A Newcastle-based ecologist has raised major concerns about a project that aims to clean up plastic in the Pacific Ocean.
The Great Pacific Garbage Patch is among the most alarming examples of plastic pollution in the world.
An organisation called The Ocean Cleanup is planning to remove this garbage in a $45 million project.
The work required to do so has been dubbed "the largest cleanup in history".
Dr Vincent Raoult, of the University of Newcastle, said it was simplistic to believe that "you can solve the problem by cleaning plastic in the ocean".
"It's a global issue that's very complicated to solve," said Dr Vincent Raoult, of the University of Newcastle.
The Ocean Cleanup has dubbed the patch "the largest accumulation zone of plastic in the world".
It was spread across an area "three times the size of France or twice the size of Texas".
Dutch inventor Boyan Slat, 25, founded the non-profit organisation at age 18, with a mission to "rid the world's oceans of plastic".
A spokeswoman for the Ocean Cleanup said: "We have done extensive scientific research into the nature of the plastic problem".
"Plastic pollution is a legacy problem: most of the plastic in the garbage patch has been there for decades and is very slowly disintegrating into smaller and smaller pieces."
Once they become microplastics [less than 10 millimetres], they would be "increasingly difficult" to remove from the water.
Research shows that most of the plastic that ends up in the ocean comes from 10 rivers - the Yangtze, Yellow, Hai, Pearl, Amur, Mekong, Indus and Ganges Delta in Asia and the Niger and Nile in Africa.
These rivers generally have high populations nearby - in some cases, hundreds of millions of people.
"Certainly there's a lot of plastic in the oceans and it's very widespread, but it's definitely worse in some areas than others," Dr Raoult said.
"Instead of going out and cleaning the oceans, it would make a lot more sense to prevent more plastic from getting into the oceans."
He said the affected rivers were in countries that "don't have appropriate waste-processing facilities".
"The only solution for people who live there is to dump stuff in the river."
They have no other options, he said.
"We're lucky in Western countries that we have waste services and you put your stuff in the bin and it disappears. But they don't have that luxury."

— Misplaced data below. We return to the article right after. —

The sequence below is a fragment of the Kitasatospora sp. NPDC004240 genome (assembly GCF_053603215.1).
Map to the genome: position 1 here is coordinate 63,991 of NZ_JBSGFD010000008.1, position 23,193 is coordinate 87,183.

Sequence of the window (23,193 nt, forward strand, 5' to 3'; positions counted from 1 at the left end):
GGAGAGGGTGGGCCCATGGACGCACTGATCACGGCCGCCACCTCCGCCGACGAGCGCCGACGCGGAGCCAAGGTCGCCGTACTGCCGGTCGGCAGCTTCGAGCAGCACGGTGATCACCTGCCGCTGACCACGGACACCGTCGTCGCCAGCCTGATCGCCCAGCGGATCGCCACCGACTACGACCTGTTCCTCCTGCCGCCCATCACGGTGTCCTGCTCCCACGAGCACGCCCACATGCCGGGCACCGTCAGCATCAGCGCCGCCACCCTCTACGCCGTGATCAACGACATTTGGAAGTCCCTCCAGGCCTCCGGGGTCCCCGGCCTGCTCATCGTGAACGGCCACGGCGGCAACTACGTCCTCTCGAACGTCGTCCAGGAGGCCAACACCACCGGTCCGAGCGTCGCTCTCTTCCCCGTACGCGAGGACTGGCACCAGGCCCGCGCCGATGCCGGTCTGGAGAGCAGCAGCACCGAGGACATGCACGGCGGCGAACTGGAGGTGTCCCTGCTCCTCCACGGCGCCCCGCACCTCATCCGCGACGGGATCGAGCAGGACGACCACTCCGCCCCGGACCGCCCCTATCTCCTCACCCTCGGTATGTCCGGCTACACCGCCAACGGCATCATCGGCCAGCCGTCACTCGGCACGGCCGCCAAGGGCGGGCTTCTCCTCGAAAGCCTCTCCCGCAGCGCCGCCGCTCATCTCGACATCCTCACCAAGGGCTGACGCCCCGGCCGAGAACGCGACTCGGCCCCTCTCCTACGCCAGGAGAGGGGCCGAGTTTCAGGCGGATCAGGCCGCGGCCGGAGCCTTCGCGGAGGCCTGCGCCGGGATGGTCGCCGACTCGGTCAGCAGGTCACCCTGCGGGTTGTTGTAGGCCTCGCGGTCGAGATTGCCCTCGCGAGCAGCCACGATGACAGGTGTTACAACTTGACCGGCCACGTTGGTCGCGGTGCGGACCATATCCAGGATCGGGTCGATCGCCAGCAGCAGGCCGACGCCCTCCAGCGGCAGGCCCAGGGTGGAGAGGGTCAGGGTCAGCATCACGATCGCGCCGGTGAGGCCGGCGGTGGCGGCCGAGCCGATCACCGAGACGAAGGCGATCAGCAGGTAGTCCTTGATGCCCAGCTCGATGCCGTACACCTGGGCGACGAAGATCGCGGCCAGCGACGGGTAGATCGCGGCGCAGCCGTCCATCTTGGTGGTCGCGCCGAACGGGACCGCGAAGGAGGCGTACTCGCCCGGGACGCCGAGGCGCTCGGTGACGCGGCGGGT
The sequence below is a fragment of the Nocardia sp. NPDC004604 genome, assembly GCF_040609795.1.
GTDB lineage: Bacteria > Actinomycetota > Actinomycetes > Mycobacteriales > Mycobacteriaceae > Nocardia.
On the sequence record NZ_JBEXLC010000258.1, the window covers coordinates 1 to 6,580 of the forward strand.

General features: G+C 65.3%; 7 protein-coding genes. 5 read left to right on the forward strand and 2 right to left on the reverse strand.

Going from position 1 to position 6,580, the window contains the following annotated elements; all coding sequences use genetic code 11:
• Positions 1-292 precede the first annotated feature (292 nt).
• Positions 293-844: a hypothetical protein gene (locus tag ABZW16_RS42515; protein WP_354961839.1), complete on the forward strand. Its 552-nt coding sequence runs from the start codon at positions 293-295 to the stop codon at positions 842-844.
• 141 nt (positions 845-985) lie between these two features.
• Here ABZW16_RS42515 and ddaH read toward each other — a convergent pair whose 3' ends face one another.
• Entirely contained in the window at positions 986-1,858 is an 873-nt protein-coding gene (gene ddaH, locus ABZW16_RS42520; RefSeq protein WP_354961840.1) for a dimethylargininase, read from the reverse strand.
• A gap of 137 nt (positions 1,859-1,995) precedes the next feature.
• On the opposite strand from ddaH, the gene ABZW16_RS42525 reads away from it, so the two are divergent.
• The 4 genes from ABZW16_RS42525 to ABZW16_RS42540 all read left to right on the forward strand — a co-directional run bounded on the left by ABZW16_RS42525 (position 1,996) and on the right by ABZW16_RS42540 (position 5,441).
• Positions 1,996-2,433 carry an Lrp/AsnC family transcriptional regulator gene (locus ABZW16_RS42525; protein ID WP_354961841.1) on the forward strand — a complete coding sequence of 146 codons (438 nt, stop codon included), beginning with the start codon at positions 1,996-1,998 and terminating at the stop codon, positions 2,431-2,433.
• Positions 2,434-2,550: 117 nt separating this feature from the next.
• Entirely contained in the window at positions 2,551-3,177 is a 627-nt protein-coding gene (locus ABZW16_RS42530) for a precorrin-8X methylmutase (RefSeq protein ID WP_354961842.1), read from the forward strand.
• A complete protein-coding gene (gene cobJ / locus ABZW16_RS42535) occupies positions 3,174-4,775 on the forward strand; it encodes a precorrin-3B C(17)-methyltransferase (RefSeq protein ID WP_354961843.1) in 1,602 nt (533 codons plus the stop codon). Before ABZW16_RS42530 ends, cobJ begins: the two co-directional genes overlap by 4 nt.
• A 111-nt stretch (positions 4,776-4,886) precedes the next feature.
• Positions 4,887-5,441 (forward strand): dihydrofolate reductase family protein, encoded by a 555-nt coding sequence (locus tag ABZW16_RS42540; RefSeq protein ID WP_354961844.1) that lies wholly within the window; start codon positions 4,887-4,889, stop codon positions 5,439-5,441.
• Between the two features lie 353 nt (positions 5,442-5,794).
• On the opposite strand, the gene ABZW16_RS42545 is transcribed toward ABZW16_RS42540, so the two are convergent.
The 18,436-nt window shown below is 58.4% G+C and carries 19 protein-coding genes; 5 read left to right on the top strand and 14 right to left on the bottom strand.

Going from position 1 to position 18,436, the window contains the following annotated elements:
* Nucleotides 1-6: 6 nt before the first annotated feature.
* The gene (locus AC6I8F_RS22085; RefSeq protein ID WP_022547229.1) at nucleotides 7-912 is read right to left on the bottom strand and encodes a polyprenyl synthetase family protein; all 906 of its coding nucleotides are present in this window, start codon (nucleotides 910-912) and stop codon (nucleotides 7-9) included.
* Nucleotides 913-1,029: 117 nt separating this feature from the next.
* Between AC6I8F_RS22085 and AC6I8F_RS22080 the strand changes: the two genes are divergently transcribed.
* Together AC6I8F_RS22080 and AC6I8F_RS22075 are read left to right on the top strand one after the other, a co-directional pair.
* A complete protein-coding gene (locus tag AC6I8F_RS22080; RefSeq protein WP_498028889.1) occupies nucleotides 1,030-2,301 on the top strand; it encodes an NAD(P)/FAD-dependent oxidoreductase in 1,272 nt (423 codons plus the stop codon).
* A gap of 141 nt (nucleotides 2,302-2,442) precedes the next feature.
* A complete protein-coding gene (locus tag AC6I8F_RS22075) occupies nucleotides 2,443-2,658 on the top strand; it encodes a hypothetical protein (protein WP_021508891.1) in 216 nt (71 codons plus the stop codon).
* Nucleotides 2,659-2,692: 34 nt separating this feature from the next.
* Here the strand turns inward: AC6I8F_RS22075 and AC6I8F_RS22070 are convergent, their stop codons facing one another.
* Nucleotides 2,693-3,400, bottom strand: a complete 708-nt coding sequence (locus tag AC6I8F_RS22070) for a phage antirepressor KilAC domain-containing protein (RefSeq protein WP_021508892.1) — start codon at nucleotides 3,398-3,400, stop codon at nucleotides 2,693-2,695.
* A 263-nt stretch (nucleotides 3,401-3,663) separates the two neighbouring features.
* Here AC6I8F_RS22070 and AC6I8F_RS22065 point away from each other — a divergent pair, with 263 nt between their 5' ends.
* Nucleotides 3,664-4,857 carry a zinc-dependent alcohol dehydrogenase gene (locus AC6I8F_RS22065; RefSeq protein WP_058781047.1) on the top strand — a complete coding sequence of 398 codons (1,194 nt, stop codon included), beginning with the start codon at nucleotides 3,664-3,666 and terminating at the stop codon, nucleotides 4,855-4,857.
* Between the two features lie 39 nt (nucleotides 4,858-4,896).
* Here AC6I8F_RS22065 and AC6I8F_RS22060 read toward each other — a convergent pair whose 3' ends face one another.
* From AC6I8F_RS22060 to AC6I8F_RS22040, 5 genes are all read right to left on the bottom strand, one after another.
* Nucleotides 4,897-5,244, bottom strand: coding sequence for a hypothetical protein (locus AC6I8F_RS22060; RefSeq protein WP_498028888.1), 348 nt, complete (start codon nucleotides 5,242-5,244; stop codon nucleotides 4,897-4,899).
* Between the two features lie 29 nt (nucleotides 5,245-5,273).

He said the money available for conservation was finite and the $45 million could be better spent.
The Ocean Cleanup spokeswoman said it was "imperative that the supply of plastics into the oceans" was stopped.
"That is why we are also doing extensive scientific research into river plastic pollution," she said.
However, she said more than 80,000 tonnes (the equivalent of 500 jumbo jets) of plastic was floating in the Pacific garbage patch.
This plastic, in an ocean area between California and Hawaii, would "break down over time, entering the food chain".
"This is a problem that needs solving. We never said it was easy but that is our mission."
Dr Raoult said the Ocean Cleanup was designed to catch floating plastic.
"But we know the vast majority of plastic ends up at the bottom of the ocean, or deeper down in the water column. So it's basically a band-aid," he said.
Another massive problem is the recycling industry.
A lot of Australia's plastic garbage ends up in south-east Asia. Some of this plastic goes to landfill and some is illegally burnt or dumped, polluting land, air and water in poorly-regulated countries, Greenpeace says.
Some may push the argument that the manufacture of plastic should be banned, but Dr Raoult said it was a "pretty unique substance".
"You think about how much plastic is involved in food preservation and your average hospital. You can make it sterile, it's waterproof and it lasts a while, which is important for storing things.
"By and large, the inside of your car is plastic. What are they going to make cars with?"
Some advocate for the use of reusable bags and cups to reduce plastic use.
The problem, he said, was the energy needed to make a reusable bag was much more than a cheap plastic bag.
"So unless you're using that bag thousands of times, it's not actually a net benefit to the environment.
"Eliminating plastic use would be fantastic, but unfortunately in our current society, there's not really a whole lot of alternatives."
While you're with us, did you know Newcastle Herald offers breaking news alerts, daily email newsletters and more? Keep up to date with all the local news - sign up here.
IN NEWS TODAY:
- Trudy Dreyer's family say they are "heartbroken" after the suspected murder-suicide at Doyles Creek
- Local government minister Shelley Hancock expected to inspect Stockton erosion on Monday
- Health consumer groups say NSW Government review submission will further reduce doctor scrutiny
- Newcastle tourism boom - City's visitor numbers up 60 per cent over five years
- Joanne McCarthy writes: Climate Change, Greta Thunberg and the giant mess that Donald Trump will cause, but won't live to see